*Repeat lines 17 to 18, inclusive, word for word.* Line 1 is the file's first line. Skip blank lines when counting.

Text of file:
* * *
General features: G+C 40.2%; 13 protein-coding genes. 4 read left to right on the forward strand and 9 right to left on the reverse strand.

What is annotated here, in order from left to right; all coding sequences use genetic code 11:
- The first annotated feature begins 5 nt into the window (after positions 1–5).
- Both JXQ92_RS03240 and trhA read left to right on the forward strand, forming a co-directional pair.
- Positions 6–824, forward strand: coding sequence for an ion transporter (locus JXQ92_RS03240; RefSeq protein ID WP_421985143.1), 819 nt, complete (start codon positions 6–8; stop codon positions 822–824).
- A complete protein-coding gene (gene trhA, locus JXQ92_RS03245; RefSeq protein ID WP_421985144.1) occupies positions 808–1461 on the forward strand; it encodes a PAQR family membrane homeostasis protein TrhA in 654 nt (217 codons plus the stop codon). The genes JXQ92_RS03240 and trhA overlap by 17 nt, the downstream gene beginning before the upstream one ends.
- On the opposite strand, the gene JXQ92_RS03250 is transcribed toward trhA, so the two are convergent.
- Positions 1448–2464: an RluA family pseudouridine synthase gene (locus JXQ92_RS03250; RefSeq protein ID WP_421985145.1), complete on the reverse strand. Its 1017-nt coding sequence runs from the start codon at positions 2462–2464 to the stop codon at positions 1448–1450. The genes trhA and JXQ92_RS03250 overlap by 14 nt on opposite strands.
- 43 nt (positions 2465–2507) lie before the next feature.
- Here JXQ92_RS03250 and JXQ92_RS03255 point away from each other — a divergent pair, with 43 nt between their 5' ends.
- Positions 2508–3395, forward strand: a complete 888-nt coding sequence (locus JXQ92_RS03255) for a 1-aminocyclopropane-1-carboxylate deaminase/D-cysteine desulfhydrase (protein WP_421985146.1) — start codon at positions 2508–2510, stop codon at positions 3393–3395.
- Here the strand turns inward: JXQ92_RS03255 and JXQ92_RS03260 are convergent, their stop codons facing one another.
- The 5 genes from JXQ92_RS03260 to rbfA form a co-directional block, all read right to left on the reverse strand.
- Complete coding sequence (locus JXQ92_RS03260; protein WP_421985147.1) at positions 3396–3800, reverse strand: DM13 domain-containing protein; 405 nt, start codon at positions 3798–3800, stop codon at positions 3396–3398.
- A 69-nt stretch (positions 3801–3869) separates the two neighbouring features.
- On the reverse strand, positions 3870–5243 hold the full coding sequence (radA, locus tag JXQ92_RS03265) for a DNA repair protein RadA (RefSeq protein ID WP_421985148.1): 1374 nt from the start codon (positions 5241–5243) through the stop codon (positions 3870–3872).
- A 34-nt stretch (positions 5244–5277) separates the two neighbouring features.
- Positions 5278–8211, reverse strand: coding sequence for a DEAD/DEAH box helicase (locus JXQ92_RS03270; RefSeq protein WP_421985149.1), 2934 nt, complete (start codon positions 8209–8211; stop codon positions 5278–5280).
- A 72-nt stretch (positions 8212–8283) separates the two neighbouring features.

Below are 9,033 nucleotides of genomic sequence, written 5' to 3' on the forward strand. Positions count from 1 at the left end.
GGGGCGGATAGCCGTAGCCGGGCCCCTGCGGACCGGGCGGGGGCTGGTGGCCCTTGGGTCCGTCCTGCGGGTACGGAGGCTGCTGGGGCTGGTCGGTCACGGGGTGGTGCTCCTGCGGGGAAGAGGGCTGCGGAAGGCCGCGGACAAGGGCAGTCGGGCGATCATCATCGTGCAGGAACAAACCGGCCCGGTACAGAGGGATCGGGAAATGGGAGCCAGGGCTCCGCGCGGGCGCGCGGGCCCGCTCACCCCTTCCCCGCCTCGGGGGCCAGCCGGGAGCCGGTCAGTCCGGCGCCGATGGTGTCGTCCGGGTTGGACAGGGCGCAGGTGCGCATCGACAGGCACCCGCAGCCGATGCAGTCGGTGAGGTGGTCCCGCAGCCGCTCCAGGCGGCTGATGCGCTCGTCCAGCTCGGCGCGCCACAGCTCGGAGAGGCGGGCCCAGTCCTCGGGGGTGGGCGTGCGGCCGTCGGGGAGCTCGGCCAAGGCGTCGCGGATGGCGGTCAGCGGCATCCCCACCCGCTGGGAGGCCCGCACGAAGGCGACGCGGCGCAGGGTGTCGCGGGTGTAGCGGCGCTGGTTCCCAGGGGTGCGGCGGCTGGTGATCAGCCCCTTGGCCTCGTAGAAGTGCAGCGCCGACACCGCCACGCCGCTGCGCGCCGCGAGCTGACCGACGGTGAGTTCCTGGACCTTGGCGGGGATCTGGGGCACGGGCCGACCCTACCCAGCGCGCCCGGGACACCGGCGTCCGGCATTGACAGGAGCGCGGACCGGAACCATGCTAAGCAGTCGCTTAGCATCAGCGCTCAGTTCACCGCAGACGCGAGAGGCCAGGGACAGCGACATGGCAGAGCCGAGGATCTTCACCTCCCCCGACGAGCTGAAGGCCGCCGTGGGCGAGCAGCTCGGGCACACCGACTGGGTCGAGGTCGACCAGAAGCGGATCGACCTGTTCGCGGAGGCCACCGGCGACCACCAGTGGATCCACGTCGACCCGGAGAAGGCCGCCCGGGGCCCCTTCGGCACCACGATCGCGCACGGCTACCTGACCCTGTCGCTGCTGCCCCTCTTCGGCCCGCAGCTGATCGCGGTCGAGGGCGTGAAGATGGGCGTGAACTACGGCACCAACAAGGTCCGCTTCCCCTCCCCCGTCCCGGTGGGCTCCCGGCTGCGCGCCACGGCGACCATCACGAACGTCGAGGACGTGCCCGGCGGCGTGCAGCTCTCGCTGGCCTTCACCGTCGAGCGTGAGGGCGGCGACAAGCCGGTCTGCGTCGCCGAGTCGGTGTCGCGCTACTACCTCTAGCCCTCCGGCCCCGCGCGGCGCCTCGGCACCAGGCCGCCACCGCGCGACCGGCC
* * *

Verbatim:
- A 34-nt stretch (positions 5244–5277) separates the two neighbouring features.
- Positions 5278–8211, reverse strand: coding sequence for a DEAD/DEAH box helicase (locus JXQ92_RS03270; RefSeq protein WP_421985149.1), 2934 nt, complete (start codon positions 8209–8211; stop codon positions 5278–5280).